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Men at Work Signs found in France

Etsaut, xii.1992

Etsaut, xii.1992

L'homme d'Alençon is named after the city where he was seen for the first time. At this occasion we couldn't add him to our collection. We thought he was lost for science forever. Fortunately we stumbled upon him a second time in Etsaut in the French Pyrenees.

Montbazon, xii.1992

L'homme de Montbazon was also discovered during the succesful 1992 expedition. It is still the only observation. Very good detail in the drawing of the man. The heaps need some more attention though.

Tournus, vi.1999; pict. H. De Meyer

The detail in these old style signs is amazing. The workers actually feature a face with a nose and a chin. The first man has wavy hair and the second one decidedly a hair quiff. Notice the rolled up sleeves for the first and the short sleeves for his colleagues.

Alençon, v.1994
Nogent s Vernisson, x.2002;
pict. P. De Priester
Gien, 30.iv.2004;
pict. P. De Priester

Roadsigns of the old style come in several variations which often are not an improvement. They have some features in common, however.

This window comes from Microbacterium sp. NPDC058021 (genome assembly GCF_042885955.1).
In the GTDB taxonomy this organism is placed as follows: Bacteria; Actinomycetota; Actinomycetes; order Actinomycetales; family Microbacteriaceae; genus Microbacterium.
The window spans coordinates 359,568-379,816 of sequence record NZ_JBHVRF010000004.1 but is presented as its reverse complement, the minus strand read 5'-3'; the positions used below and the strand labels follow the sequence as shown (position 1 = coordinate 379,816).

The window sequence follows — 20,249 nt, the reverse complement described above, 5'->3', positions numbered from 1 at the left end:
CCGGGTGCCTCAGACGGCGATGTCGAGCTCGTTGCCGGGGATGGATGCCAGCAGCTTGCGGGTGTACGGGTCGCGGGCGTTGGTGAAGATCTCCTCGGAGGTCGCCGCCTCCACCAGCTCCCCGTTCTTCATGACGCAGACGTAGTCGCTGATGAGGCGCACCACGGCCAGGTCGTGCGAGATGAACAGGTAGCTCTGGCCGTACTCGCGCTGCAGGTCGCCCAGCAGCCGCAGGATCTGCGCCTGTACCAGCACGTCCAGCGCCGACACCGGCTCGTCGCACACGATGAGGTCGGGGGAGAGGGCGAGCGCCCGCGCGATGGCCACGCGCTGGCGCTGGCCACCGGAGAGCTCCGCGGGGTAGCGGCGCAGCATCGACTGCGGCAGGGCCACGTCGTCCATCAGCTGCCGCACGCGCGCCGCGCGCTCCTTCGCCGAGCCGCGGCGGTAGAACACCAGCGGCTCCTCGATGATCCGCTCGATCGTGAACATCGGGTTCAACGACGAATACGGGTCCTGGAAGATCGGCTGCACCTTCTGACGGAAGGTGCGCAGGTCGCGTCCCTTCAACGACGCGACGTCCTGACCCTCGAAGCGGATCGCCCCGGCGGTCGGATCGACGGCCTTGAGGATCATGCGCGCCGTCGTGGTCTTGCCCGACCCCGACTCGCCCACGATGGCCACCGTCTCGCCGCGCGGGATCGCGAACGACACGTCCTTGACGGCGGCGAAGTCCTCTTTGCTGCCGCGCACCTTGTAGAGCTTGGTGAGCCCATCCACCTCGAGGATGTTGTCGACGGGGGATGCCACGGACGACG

Two heaps are shown. When the blade of the man's shovel is shown, it is held in an orientation that allows real scooping. Finally, the man supports his weight with the leg that is furthest back.

Arras, x.1992
The modern designs have in common that the blade of the shovel has been turned a quarter of a turn, making the tool unusable.

As a rule the second heap, behind the worker, is removed. Probably for safety reasons, in order to prevent the poor man from tripping over when he steps back without thinking.

The front leg supports the weight of the man.

On rare occasions we find a panel that shows elements of the old and new design. It may be a new drawing with a featureless worker (left), but having two heaps which is a primitive feature. Alternatively an old fashioned worker may be shown, but without the second heap (right).

Dijon, v.1999; pict. Baeten & De Dier

everywhere, onward 1992
 

The French worker approved by Monsieur le Président. You can find him everywhere in great numbers.
Rogny les 7 Ecluses, vii.2002;
pict. P. De Priester

In spite of standardisation, some­times a non–ISO worker leaves the factory. From a collector's viewpoint, it can't happen often enough. But it is sloppy work all together.
Morvan, 04.xi.2016;
pict. G. De Knijf

We saw it coming with the Children's Crossing Sign of 2011. France is abandoning its own designs and is now planting road signs heavily in­fluenced by Spain. The heap is taller, but the man is identical.

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More road signs from France: Children's Crossing Signs - Falling Rock Signs